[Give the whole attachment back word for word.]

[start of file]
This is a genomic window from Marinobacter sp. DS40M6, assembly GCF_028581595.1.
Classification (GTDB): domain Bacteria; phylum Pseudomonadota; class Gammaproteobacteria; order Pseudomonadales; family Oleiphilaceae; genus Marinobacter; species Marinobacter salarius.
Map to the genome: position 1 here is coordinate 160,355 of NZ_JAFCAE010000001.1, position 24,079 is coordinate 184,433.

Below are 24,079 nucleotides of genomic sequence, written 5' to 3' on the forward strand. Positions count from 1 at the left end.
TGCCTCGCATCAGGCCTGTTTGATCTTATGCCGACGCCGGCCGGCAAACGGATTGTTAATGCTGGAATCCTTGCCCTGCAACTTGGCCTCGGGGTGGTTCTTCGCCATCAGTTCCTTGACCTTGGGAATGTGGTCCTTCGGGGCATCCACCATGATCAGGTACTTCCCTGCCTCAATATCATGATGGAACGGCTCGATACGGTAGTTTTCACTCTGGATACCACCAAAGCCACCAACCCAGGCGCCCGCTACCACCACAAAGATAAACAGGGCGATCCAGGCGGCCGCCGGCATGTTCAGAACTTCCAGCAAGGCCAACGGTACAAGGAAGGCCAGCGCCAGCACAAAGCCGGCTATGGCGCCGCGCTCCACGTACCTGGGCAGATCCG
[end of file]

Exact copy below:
This is a genomic window from Marinobacter sp. DS40M6, assembly GCF_028581595.1.
Classification (GTDB): domain Bacteria; phylum Pseudomonadota; class Gammaproteobacteria; order Pseudomonadales; family Oleiphilaceae; genus Marinobacter; species Marinobacter salarius.
Map to the genome: position 1 here is coordinate 160,355 of NZ_JAFCAE010000001.1, position 24,079 is coordinate 184,433.

Below are 24,079 nucleotides of genomic sequence, written 5' to 3' on the forward strand. Positions count from 1 at the left end.
TGCCTCGCATCAGGCCTGTTTGATCTTATGCCGACGCCGGCCGGCAAACGGATTGTTAATGCTGGAATCCTTGCCCTGCAACTTGGCCTCGGGGTGGTTCTTCGCCATCAGTTCCTTGACCTTGGGAATGTGGTCCTTCGGGGCATCCACCATGATCAGGTACTTCCCTGCCTCAATATCATGATGGAACGGCTCGATACGGTAGTTTTCACTCTGGATACCACCAAAGCCACCAACCCAGGCGCCCGCTACCACCACAAAGATAAACAGGGCGATCCAGGCGGCCGCCGGCATGTTCAGAACTTCCAGCAAGGCCAACGGTACAAGGAAGGCCAGCGCCAGCACAAAGCCGGCTATGGCGCCGCGCTCCACGTACCTGGGCAGATCCG